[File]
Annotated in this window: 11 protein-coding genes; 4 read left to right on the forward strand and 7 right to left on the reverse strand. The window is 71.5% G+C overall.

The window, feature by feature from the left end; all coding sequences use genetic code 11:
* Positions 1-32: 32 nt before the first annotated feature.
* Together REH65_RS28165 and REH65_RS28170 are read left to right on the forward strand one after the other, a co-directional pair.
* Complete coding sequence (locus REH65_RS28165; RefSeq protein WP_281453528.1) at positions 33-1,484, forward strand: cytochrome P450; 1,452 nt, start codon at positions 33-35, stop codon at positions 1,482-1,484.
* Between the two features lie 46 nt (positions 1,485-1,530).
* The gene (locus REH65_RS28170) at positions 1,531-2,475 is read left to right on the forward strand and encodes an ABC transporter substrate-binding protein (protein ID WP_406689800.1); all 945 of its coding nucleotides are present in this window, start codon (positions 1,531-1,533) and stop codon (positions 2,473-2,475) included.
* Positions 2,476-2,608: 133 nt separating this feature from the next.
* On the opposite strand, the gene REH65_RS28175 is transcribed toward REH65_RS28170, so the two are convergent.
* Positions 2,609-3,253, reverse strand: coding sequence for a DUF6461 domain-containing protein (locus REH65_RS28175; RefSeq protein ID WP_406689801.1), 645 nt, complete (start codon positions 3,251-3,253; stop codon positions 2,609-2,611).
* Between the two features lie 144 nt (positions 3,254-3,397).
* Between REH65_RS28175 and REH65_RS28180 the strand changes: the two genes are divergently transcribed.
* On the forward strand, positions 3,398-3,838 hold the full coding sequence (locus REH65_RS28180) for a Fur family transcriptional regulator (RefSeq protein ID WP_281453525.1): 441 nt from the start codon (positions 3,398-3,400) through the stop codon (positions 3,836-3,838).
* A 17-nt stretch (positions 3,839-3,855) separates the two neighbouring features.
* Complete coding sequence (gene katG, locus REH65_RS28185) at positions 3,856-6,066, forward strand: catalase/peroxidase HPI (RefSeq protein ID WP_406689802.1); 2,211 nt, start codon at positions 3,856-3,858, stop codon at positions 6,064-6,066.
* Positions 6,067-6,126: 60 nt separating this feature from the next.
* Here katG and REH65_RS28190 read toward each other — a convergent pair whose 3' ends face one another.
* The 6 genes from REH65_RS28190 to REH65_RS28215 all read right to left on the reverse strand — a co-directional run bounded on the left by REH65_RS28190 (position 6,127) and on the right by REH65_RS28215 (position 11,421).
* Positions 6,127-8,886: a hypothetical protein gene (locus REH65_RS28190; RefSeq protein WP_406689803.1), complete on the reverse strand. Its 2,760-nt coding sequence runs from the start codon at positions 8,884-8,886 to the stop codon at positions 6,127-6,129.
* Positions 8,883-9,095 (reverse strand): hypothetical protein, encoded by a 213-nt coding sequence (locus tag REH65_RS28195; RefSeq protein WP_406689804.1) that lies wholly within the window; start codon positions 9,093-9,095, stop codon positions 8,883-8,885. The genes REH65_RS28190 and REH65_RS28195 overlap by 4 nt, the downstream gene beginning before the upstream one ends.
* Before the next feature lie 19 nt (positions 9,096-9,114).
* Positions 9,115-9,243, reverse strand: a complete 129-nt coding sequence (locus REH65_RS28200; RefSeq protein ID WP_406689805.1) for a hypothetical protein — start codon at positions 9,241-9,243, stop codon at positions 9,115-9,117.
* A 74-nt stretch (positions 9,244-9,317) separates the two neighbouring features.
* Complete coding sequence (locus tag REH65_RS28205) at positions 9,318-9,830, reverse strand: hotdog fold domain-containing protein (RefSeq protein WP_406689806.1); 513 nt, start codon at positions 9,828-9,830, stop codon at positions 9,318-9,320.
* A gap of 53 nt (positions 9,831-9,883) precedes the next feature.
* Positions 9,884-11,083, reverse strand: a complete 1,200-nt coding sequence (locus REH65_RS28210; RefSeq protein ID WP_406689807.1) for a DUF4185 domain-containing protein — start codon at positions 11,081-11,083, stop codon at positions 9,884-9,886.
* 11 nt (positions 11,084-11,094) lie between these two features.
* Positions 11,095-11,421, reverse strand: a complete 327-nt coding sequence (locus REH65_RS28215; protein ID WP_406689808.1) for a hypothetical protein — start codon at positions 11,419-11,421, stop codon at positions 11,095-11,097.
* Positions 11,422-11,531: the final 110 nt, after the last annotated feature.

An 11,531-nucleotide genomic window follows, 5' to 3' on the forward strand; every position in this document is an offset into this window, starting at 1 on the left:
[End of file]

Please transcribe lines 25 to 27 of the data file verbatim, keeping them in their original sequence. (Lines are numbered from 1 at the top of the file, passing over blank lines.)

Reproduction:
* A gap of 53 nt (positions 9,831-9,883) precedes the next feature.
* Positions 9,884-11,083, reverse strand: a complete 1,200-nt coding sequence (locus REH65_RS28210; RefSeq protein ID WP_406689807.1) for a DUF4185 domain-containing protein — start codon at positions 11,081-11,083, stop codon at positions 9,884-9,886.
* 11 nt (positions 11,084-11,094) lie between these two features.